The Old City of Jerusalem is largely made up of small, narrow streets and at every corner of this labyrinth of alleys, one believes the history of the city – heck, of all mankind! – to be able to experience. If only these massive walls could talk. You can easily spend a whole day in the old town and just drift around. You almost don’t have any other choice, because sooner or later your own sense of direction will leave you in the maze of alleys anyway. What is very nice: If you think that the old town is just a place full of tourist gimmicks, you are wrong. Certainly there are many souvernir stores, with the amount of tourists that stream through Jerusalem’s Old City every day, it’s no wonder. But there is also real, local life going on!
The Jerusalem Syndrome and Me
In fact, during my stay in Jerusalem, I felt more and more uncomfortable by the hour. Rarely has a place irritated me so much. I wonder if it was the overdose of religion. I left in a hurry back home because all I wanted to do was get away. And that, although I would actually have liked to watch more to get a better picture. In fact, I was there on the occasion of an event sponsored by the local tourist office, and therefore rather took us to places that left the overall picture of Jerusalem rather incomplete – I think you know what I mean.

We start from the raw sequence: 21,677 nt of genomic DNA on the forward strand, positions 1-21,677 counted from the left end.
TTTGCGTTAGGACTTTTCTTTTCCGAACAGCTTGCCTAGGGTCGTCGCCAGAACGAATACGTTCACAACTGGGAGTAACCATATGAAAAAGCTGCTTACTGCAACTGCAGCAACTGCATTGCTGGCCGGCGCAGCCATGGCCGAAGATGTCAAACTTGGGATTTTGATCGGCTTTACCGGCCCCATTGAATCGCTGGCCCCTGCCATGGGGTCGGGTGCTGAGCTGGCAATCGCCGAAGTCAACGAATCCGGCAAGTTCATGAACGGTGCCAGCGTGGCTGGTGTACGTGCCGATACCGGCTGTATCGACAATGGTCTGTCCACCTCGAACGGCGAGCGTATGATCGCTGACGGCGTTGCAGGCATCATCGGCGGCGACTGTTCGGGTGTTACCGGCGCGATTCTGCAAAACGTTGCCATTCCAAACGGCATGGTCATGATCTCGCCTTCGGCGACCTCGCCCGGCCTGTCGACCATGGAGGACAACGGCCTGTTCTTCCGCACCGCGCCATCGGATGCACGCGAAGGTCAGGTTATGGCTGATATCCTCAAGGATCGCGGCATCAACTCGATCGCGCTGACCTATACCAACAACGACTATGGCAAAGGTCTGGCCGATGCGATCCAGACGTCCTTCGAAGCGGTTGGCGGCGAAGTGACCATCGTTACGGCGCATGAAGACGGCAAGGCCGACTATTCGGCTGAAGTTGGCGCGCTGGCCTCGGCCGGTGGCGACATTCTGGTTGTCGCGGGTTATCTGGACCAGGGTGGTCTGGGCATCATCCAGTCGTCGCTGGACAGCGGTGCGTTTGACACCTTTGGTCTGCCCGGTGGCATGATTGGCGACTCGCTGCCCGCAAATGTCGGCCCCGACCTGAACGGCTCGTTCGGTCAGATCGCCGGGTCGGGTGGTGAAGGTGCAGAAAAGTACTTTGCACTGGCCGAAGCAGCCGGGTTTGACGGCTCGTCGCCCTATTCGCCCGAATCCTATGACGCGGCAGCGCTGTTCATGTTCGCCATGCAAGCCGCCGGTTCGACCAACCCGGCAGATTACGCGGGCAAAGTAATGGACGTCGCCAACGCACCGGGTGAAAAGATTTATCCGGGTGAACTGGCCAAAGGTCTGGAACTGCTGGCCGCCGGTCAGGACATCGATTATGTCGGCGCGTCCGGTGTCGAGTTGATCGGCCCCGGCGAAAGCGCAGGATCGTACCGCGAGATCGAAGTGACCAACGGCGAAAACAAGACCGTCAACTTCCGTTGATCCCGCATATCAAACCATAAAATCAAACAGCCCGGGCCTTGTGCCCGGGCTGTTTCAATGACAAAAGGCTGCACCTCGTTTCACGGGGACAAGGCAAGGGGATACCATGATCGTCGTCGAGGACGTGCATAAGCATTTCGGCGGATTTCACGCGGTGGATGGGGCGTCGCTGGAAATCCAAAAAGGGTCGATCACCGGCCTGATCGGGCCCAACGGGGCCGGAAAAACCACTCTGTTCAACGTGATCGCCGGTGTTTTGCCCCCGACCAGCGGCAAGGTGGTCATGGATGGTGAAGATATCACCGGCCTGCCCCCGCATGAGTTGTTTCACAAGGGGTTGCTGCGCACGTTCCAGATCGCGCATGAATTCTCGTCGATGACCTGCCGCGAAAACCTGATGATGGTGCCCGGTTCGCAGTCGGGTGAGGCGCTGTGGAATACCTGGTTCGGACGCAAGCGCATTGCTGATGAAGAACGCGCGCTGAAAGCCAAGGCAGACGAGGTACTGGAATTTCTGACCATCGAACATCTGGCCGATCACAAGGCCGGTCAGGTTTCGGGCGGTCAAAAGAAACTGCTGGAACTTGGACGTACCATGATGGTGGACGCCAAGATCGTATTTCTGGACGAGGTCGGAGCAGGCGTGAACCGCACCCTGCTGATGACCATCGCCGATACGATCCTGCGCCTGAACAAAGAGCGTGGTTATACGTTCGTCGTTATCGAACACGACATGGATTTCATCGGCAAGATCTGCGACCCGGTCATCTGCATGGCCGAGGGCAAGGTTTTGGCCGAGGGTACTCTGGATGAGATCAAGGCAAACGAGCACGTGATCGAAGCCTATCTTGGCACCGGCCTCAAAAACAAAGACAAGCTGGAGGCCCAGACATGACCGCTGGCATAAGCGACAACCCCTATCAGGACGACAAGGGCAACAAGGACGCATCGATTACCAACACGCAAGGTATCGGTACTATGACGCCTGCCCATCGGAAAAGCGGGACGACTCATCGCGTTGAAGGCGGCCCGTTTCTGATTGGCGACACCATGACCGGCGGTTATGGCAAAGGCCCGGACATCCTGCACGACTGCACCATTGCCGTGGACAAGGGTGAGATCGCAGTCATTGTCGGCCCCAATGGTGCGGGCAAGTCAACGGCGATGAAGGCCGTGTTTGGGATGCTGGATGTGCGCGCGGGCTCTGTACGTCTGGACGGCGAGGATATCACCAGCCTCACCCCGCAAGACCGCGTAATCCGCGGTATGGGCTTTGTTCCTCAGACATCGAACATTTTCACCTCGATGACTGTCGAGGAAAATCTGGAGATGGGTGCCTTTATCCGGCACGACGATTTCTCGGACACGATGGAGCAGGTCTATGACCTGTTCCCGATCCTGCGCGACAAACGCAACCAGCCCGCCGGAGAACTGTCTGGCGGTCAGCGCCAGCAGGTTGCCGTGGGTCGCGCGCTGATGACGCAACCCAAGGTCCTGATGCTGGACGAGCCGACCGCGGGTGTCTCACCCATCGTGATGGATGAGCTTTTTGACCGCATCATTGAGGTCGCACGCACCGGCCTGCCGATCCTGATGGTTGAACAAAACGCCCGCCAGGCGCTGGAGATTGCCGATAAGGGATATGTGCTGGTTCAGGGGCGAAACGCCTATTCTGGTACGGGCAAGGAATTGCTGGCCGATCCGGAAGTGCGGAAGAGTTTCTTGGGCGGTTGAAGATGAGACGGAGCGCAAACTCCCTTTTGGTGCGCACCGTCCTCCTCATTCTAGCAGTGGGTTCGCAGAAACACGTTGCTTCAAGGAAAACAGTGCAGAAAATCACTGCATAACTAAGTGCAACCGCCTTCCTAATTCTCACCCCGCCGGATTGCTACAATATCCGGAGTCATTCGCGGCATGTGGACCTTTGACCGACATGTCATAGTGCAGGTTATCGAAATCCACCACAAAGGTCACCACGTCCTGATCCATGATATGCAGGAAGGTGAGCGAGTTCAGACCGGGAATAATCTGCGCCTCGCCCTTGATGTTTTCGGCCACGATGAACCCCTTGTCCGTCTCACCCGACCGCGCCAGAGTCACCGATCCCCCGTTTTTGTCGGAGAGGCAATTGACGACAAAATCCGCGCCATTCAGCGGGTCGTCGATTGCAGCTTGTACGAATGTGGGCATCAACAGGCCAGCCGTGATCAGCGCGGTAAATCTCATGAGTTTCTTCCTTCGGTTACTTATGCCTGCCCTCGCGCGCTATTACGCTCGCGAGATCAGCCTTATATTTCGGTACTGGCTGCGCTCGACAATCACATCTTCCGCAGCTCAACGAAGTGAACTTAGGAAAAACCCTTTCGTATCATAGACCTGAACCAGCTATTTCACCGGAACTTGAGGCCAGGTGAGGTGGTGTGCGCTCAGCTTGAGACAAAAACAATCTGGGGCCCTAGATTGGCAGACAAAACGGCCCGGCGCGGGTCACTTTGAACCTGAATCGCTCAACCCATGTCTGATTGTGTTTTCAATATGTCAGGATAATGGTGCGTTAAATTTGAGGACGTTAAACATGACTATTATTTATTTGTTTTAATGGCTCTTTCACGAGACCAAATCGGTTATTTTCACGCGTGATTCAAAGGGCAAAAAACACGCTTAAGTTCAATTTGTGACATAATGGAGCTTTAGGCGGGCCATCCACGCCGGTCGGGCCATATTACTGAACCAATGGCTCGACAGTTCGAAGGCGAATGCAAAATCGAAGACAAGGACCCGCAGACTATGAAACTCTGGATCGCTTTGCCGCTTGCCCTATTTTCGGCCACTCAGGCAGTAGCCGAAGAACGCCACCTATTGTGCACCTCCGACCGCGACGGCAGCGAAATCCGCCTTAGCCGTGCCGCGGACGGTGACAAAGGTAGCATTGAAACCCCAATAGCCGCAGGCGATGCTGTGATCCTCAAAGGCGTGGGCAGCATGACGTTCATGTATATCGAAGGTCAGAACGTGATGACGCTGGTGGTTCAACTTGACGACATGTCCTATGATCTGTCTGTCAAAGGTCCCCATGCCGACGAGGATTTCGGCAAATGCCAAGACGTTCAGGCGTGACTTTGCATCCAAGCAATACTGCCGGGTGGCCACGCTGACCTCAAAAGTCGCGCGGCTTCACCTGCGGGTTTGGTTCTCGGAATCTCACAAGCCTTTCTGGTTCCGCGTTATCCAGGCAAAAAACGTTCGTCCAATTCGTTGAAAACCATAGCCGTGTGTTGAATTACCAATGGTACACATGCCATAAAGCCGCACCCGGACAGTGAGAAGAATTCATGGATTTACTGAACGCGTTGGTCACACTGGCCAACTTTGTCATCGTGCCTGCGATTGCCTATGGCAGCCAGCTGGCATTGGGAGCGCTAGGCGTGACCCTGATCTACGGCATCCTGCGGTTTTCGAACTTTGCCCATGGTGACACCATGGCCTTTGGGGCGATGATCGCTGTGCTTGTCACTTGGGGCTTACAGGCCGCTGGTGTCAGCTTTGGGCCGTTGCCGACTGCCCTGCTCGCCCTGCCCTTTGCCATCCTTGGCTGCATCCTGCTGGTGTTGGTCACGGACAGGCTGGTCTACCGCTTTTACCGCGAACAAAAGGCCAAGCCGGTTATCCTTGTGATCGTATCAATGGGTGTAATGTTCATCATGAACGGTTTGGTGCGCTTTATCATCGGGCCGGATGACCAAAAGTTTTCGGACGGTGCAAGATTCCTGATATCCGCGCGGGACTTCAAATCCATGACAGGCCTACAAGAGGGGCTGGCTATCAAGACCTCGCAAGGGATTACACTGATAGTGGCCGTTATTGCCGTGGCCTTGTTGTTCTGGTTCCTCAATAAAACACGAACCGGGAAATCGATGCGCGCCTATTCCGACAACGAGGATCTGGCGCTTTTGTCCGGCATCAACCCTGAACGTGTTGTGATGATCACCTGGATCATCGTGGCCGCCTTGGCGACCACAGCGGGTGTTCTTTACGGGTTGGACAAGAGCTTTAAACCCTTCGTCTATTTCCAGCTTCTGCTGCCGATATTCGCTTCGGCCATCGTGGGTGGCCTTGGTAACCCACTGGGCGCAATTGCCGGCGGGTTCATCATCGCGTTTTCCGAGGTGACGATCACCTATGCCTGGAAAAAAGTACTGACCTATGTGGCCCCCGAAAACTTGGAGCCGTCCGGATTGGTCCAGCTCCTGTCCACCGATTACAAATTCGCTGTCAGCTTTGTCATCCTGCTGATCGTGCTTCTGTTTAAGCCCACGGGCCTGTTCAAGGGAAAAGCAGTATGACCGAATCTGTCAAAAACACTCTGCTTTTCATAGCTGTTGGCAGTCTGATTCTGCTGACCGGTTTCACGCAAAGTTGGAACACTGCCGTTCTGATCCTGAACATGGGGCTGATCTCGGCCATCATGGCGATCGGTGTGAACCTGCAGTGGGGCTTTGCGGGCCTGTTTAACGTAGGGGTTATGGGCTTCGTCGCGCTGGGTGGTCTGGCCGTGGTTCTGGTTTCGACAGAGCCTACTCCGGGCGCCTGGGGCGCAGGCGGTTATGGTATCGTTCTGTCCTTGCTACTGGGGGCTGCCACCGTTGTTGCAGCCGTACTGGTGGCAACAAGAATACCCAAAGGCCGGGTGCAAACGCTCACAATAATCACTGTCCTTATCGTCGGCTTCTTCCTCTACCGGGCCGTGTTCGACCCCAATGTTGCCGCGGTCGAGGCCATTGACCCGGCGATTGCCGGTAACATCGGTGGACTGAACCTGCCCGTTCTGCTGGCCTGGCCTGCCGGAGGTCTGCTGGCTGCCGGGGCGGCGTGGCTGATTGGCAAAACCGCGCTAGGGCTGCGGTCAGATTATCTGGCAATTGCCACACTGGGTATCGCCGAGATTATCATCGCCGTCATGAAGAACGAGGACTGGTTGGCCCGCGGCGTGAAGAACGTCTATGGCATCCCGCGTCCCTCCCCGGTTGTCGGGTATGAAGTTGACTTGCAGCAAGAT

Behind closed doors, I was repeatedly advised to take a look at the Palestinian part, which was completely different. Anyway, I found the mood in Jerusalem so oppressive – or rather my personal mood – that I lasted only a few days in Jerusalem. However, as a colleague who knows Israel later assured me, strong reactions are not uncommon among visitors to Jerusalem.
Some have miraculous apparitions, receive some spiritual messages or just get the crisis from religion, like me. Jerusalem Syndrome actually refers to a mental disorder in which sufferers suffer from religious delusions – sounds amusing, but somehow there is a strange energy emanating from Jerusalem that one is no longer surprised that some people are so strongly attracted to this city.